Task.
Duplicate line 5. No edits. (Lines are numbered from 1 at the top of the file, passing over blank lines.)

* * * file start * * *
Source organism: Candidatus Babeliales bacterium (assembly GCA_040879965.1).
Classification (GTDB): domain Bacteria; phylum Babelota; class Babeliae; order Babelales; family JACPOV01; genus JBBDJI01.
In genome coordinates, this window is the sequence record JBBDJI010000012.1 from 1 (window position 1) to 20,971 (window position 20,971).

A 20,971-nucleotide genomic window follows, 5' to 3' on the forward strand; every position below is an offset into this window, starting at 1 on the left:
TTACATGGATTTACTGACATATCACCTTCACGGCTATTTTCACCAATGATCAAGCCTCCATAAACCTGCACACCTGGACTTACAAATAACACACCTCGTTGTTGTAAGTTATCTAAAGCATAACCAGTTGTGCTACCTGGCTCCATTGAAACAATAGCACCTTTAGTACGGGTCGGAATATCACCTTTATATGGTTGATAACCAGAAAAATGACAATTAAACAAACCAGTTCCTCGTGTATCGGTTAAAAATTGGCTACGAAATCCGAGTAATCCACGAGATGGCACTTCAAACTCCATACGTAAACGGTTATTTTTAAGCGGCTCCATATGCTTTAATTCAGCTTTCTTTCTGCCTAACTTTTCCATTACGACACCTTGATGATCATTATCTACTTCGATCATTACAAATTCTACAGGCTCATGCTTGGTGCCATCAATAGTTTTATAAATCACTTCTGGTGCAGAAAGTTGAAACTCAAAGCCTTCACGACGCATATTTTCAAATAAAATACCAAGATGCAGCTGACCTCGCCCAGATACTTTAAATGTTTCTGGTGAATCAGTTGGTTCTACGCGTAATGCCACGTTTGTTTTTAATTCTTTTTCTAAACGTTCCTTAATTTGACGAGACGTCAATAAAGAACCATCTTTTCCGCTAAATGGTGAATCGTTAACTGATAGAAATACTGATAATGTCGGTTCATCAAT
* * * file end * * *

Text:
TTACATGGATTTACTGACATATCACCTTCACGGCTATTTTCACCAATGATCAAGCCTCCATAAACCTGCACACCTGGACTTACAAATAACACACCTCGTTGTTGTAAGTTATCTAAAGCATAACCAGTTGTGCTACCTGGCTCCATTGAAACAATAGCACCTTTAGTACGGGTCGGAATATCACCTTTATATGGTTGATAACCAGAAAAATGACAATTAAACAAACCAGTTCCTCGTGTATCGGTTAAAAATTGGCTACGAAATCCGAGTAATCCACGAGATGGCACTTCAAACTCCATACGTAAACGGTTATTTTTAAGCGGCTCCATATGCTTTAATTCAGCTTTCTTTCTGCCTAACTTTTCCATTACGACACCTTGATGATCATTATCTACTTCGATCATTACAAATTCTACAGGCTCATGCTTGGTGCCATCAATAGTTTTATAAATCACTTCTGGTGCAGAAAGTTGAAACTCAAAGCCTTCACGACGCATATTTTCAAATAAAATACCAAGATGCAGCTGACCTCGCCCAGATACTTTAAATGTTTCTGGTGAATCAGTTGGTTCTACGCGTAATGCCACGTTTGTTTTTAATTCTTTTTCTAAACGTTCCTTAATTTGACGAGACGTCAATAAAGAACCATCTTTTCCGCTAAATGGTGAATCGTTAACTGATAGAAATACTGATAATGTCGGTTCATCAAT